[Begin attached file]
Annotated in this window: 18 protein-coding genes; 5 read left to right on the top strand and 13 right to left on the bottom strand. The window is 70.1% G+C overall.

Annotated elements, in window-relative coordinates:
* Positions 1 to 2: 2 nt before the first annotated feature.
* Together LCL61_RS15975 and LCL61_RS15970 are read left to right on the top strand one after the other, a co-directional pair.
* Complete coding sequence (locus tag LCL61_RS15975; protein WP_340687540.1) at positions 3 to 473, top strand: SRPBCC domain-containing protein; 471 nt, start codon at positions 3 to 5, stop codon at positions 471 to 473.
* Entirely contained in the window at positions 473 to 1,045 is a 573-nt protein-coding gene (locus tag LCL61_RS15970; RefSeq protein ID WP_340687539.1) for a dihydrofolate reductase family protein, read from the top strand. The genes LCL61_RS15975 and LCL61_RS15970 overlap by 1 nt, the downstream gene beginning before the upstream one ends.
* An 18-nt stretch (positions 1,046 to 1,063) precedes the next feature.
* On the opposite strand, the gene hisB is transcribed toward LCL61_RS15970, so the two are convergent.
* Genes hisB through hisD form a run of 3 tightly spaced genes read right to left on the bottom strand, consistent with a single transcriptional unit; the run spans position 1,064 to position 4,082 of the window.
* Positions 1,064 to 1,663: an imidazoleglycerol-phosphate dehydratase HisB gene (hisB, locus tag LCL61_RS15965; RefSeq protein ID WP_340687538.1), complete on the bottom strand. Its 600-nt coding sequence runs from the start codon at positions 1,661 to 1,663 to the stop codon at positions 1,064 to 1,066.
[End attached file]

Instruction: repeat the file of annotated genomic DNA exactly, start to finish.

Annotated in this window: 18 protein-coding genes; 5 read left to right on the top strand and 13 right to left on the bottom strand. The window is 70.1% G+C overall.

Annotated elements, in window-relative coordinates:
* Positions 1 to 2: 2 nt before the first annotated feature.
* Together LCL61_RS15975 and LCL61_RS15970 are read left to right on the top strand one after the other, a co-directional pair.
* Complete coding sequence (locus tag LCL61_RS15975; protein WP_340687540.1) at positions 3 to 473, top strand: SRPBCC domain-containing protein; 471 nt, start codon at positions 3 to 5, stop codon at positions 471 to 473.
* Entirely contained in the window at positions 473 to 1,045 is a 573-nt protein-coding gene (locus tag LCL61_RS15970; RefSeq protein ID WP_340687539.1) for a dihydrofolate reductase family protein, read from the top strand. The genes LCL61_RS15975 and LCL61_RS15970 overlap by 1 nt, the downstream gene beginning before the upstream one ends.
* An 18-nt stretch (positions 1,046 to 1,063) precedes the next feature.
* On the opposite strand, the gene hisB is transcribed toward LCL61_RS15970, so the two are convergent.
* Genes hisB through hisD form a run of 3 tightly spaced genes read right to left on the bottom strand, consistent with a single transcriptional unit; the run spans position 1,064 to position 4,082 of the window.
* Positions 1,064 to 1,663: an imidazoleglycerol-phosphate dehydratase HisB gene (hisB, locus tag LCL61_RS15965; RefSeq protein ID WP_340687538.1), complete on the bottom strand. Its 600-nt coding sequence runs from the start codon at positions 1,661 to 1,663 to the stop codon at positions 1,064 to 1,066.